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Genetically modified food

A Genetically modified food is a food product containing some quantity of any genetically modified organism (GMO) as an ingredient.

Some nations have very strong disagreement over genetically modified organisms. For example, the European Union and Japan are willing to maintain labelling and traceability standards for GM food products, while the United States claims it violates free trade agreements.

The first commercially grown genetically modified food crop was a tomato created by Calgene[?] called the FlavrSavr[?]. Calgene submitted it to the U.S. Food and Drug Administration for testing in 1992; following the FDA's determination that the FlavrSavr was, in fact, a tomato, did not constitute a health hazard, and did not need to be labeled to indicate it was genetically modified, Calgene released it into the market in 1994, where it met with little public comment (largely due to public ignorance).

Subsequent genetically modified food crops included virus-resistant squash, a potato variant that included an organic pesticide called Bt (NB: the EPA classified the Bt potato as a pesticide, but required no labeling), strains of canola, soybean, corn and cotton engineered by Monsanto to be immmune to their popular herbicide RoundUp[?], and Bt corn.

There was a brief interlude where Monsanto flirted with introducing a technology called terminator into food crops, which produced plants that grew sterile seeds. Monsanto claimed this was necessary to protect their intellectual property rights, since they were licensing the technology to farmers, and would also have provided a measure of protection against volunteer corn[?] carrying unwanted traits, a major concern that arose during the Starlink debacle.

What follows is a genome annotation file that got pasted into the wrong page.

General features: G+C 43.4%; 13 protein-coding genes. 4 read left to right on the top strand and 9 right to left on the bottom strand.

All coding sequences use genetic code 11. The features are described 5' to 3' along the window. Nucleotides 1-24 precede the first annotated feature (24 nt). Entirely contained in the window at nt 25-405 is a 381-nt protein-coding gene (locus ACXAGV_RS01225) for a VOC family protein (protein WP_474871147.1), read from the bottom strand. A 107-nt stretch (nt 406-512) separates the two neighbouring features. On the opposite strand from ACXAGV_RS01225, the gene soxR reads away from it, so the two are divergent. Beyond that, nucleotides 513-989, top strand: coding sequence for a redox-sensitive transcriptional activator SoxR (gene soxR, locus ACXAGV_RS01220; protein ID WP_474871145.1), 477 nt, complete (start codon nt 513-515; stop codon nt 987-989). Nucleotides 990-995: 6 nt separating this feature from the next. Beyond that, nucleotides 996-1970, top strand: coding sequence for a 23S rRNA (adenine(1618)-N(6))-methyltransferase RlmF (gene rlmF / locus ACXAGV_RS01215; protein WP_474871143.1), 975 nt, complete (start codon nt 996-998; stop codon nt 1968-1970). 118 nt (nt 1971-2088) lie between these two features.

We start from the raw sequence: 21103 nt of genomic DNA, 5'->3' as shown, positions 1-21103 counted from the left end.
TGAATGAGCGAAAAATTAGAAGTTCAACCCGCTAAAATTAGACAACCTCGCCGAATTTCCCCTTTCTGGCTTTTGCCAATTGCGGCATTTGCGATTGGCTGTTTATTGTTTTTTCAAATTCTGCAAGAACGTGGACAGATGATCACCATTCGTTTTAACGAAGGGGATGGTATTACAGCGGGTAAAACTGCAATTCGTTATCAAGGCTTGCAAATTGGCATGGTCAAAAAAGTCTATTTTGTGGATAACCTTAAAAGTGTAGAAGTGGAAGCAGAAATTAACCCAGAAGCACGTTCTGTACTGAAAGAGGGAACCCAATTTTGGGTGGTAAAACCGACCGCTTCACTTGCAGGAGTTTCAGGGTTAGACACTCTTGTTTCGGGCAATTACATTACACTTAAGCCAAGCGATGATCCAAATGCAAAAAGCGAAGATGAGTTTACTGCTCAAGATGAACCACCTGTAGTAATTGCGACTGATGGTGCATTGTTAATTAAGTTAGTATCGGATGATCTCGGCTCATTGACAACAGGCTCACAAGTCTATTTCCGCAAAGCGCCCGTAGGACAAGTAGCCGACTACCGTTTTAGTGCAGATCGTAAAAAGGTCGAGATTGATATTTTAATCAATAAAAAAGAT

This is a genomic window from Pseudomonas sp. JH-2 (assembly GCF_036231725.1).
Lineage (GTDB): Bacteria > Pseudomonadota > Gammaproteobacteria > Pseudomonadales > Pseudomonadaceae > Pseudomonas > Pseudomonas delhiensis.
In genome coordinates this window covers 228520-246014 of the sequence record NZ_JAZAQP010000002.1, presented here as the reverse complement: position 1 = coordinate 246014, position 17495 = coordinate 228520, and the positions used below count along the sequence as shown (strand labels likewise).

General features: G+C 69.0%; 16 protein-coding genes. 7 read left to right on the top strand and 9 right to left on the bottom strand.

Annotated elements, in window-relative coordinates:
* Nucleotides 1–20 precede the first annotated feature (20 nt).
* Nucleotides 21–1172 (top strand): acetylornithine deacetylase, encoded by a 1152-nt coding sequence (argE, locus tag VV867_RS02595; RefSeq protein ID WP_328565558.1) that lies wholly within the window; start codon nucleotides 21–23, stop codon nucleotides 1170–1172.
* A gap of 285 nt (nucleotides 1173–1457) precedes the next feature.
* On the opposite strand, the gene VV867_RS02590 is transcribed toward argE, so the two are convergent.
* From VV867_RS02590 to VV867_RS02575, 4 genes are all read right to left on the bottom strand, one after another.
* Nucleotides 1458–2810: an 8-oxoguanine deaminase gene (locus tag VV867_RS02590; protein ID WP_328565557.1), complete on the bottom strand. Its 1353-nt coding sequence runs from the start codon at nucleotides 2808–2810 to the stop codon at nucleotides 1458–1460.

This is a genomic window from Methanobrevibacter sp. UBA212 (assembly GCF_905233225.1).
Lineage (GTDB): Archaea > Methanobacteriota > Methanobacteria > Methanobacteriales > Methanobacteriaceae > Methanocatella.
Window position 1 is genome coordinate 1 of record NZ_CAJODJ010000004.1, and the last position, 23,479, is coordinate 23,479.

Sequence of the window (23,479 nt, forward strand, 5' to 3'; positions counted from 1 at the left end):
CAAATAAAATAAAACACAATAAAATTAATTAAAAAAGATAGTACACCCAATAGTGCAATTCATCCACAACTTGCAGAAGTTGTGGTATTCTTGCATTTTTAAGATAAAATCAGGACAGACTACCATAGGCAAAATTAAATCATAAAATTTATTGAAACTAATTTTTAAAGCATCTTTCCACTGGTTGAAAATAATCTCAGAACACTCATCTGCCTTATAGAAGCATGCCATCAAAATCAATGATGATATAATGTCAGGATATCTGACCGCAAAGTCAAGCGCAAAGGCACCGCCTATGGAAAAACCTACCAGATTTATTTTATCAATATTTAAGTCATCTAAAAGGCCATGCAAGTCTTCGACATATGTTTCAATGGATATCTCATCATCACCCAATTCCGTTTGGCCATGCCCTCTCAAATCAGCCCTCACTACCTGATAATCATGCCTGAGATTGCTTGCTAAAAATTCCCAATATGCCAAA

Public outcry about the undue influence that the terminator gene would give to Monsanto, particularly in less developed nations where seed saving is more common, led to its withdrawal.

Awareness grew throughout the nineties and eventually produced a strong backlash against GM foods (discussed below), which were panned as "untested", "unlabeled" and "unsafe"; following this backlash, the International Rice Research Institute[?], with funding from the Rockefeller Foundation developed a strain of rice genetically modified, claiming it to be enriched with vitamin A, dubbed golden rice. Subsequently the biotech industry touted this as a boon to poor people suffering from Vitamin A deficiency, which can cause blindness. This was condemned by GM food opponents as a ploy and a public relations move. (See golden rice for more.)

Many prominent environmental organizations, like Friends of the Earth and Greenpeace, currently consider the issue of the presence of GMOs in conventional food[?] products to be a major issue - indeed Greenpeace has made it a centerpiece of their activism. In 2002, opponents placed a measure on the Oregon ballot that would have made that state the first to require labelling of GMO food.